The example below shows how to format a chat conversation as a Re:infer comment and how that comment will be displayed in the platform UI. Of course, your user properties may be different depending on the data you collect.

Example chat
Example chat
{  "id": "5be6a3e4",  "timestamp": "2020-02-28T19:20:22Z",  "user_properties": {    "number:Duration": 542,    "string:Close Reason": "Complete Acknowledged",    "string:Resolution": "Unknown"  },  "messages": [    {      "body": {        "text": "Hi, my name is Alice ๐Ÿ‘‹ How can I help?"      },      "sent_at": "2020-02-28T19:20:01Z",      "from": "Agent"    },    {      "body": {        "text": "Hi. I would like to close my account"      },      "sent_at": "2020-02-28T19:22:39Z",      "from": "Customer"    },    {      "body": {        "text": "Thanks for waiting. Please call our account team at this number: 012-3456-7890."      },      "sent_at": "2020-02-28T19:27:50Z",      "from": "Agent"    },    {      "body": {        "text": "Ok, thanks, I will follow up with them"      },      "sent_at": "2020-02-28T19:28:31Z",      "from": "Customer"    },    {      "body": {        "text": "Sure thing! Anything else I can help you with today?"      },      "sent_at": "2020-02-28T19:28:42Z",      "from": "Agent"    },    {      "body": {        "text": "No. Thanks."      },      "sent_at": "2020-02-28T19:29:03Z",      "from": "Customer"    }  ]}

Comments created by integrations#

Emails (Microsoft Exchange)#

Microsoft Exchange emails ingested into Re:infer via the EWS appliance are automatically converted into comment objects in the same way as raw emails.

Reference#

Comments#

See the table below for a list of available comment fields. If you are unfamiliar with Re:infer comment objects, please refer to the Overview.

NameTypeRequiredDescription
idstringyesIdentifies a comment uniquely within a source. Any hexadecimal string of up to 1024 characters is valid (conforms to /[0-9a-f]{1,1024}/).
timestampstringyesA ISO-8601 timestamp indicating when the comment was created. If the timestamp does not specify a timezone, UTC will be assumed. The timestamp must be in the range 1950-01-01T00:00:00Z to 2049-12-31T23:59:59Z inclusive.
messagesarray<Message>yesAn array of zero or more messages. Conversations are represented as a chronological series of messages, whilst a single piece of text should be a single-element array.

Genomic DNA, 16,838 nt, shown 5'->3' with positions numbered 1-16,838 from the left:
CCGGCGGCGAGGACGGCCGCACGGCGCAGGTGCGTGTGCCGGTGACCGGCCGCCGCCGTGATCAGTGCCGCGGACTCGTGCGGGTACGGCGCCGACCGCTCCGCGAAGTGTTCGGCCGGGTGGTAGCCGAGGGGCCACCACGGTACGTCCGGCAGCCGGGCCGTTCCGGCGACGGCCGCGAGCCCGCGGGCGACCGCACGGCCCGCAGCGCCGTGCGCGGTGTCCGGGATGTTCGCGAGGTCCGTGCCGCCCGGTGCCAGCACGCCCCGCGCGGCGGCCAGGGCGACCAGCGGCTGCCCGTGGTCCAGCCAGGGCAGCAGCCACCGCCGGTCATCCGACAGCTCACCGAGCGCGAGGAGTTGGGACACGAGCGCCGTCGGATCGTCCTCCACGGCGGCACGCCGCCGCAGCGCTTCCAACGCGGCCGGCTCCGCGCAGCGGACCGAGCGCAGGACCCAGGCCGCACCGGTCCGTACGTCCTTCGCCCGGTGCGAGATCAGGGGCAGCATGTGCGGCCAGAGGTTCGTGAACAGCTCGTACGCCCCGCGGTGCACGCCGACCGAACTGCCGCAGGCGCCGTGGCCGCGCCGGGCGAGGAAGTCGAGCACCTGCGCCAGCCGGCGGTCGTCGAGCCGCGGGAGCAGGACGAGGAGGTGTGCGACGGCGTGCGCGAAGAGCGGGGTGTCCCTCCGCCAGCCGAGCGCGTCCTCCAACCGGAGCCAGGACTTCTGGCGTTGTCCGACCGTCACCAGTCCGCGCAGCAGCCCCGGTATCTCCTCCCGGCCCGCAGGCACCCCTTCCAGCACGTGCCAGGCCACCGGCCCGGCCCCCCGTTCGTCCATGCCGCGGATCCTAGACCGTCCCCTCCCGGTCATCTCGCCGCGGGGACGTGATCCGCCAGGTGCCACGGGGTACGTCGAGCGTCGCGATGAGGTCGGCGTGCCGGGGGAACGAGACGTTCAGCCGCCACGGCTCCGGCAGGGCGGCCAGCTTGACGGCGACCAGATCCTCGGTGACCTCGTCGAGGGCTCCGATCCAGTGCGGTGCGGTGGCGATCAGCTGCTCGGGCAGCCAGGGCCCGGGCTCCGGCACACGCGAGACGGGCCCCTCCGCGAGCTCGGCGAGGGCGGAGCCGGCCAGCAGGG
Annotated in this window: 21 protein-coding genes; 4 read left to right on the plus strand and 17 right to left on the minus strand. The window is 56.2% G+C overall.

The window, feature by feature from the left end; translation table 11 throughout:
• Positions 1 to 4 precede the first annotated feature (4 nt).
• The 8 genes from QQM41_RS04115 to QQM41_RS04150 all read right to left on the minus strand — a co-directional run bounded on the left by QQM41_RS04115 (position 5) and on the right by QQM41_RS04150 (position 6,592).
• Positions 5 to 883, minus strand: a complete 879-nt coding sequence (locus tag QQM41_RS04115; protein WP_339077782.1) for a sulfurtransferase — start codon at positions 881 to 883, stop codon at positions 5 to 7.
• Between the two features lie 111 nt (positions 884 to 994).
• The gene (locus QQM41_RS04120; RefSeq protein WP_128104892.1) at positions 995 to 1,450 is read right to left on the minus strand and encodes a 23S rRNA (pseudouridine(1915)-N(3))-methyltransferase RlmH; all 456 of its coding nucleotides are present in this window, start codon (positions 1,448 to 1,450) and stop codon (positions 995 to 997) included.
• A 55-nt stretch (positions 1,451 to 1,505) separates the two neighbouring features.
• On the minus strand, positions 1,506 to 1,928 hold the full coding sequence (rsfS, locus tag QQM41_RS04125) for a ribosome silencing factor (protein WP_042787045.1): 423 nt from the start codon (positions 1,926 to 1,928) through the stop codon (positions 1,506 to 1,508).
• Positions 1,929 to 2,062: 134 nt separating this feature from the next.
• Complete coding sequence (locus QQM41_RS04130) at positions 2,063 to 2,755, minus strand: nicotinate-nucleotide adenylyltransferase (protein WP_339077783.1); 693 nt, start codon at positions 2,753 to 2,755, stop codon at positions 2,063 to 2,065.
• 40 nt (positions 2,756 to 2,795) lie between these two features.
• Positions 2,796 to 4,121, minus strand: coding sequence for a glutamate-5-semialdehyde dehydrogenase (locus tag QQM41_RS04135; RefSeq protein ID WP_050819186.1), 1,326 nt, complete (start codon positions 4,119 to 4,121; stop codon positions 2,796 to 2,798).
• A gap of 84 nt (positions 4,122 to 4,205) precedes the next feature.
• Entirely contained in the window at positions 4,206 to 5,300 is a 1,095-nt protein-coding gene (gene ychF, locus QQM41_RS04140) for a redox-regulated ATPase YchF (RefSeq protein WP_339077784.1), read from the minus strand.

user_propertiesmap<string, string | number>noAny user-defined metadata that applies to the comment. There are two possible types: string and number. The key of a user property has the format "type:name", eg. "string:Domain Name" or "number:Star Rating". The user property name may consist of letters, numbers, spaces, and underscores, and may contain up to 32 characters (conforms to /\w([\w ]{0,30}\w)?/). The value must be a string or a number depending on the type of the user property.
thread_idstringnoAn ID uniquely identifying an email thread. Any hexadecimal string of up to 1024 characters is valid (conforms to /[0-9a-f]{1,1024}/).
uidstringset by Re:inferA combined source and comment ID in the form of source_id.comment_id. You should not be setting this field directly as it's automatically generated by Re:infer for uploaded comments.
created_atstringset by Re:inferA ISO-8601 timestamp with the same constraints as the timestamp field. You should not be setting this field directly as it's automatically generated by Re:infer when the comment is created.
updated_atstringset by Re:inferA ISO-8601 timestamp with the same constraints as the timestamp field. You should not be setting this field directly as it's automatically generated by Re:infer when the comment is updated.

Where Message has the following format:

NameTypeRequiredDescription
bodyContentyesAn object containing the main body text of the message.
subjectContentnoAn object containing the messages's subject.
signatureContentnoAn object containing the messages's signature.
fromstringnoThe message sender.
toarray<string>noAn array of primary recipients.
ccarray<string>noAn array of carbon-copy recipients.
bccarray<string>noAn array of blind carbon-copy recipients.
sent_atstringnoA ISO-8601 timestamp indicating when the message was created. If the timestamp does not specify a timezone, UTC will be assumed.
languagestringnoThe original language of the message. If this is supplied, both text and translated_from should be supplied for the Content fields.

Where Content has the following format:

NameTypeRequiredDescription
textstringyesIf language (other than the source's language) has been supplied, this should be the translated text of the content. Otherwise, it should be in the original language it was collected; it will be translated if not in the source's language and the source has should_translate set to true. At most 65536 characters.
translated_fromstringnoIf language (other than the source's language) has been supplied, this should by the original text of the content. Supplying this field without having supplied a language will result in an error. At most 65536 characters.

Raw Emails#

See the table below for a list of available raw email fields.

NameTypeRequiredDescription
headersHeadersyesAn object containing the headers of the email.
bodyBodyyesAn object containing the main body of the email.

Where Headers has the following format:

NameTypeRequiredDescription
rawstringnoOne of raw and parsed is required. The raw email headers, given as a single string, with each header on its own line.
parsedmap<string, string | array<string>>noOne of raw and parsed is required. The parsed email headers, given as an object with string keys and string or array<string> values.

Each key must be ASCII, and represents one email header. Value strings may be any valid UTF-8.

Lists of values will be concatenated with , before being set as a single header value. If you require duplicate header keys, please use raw instead.

Where Body has the following format:

NameTypeRequiredDescription
plainstringnoAt least one of plain and html is required. The plaintext content of the email. At most 65536 characters.
htmlstringnoAt least one of plain and html is required. The HTML content of the email.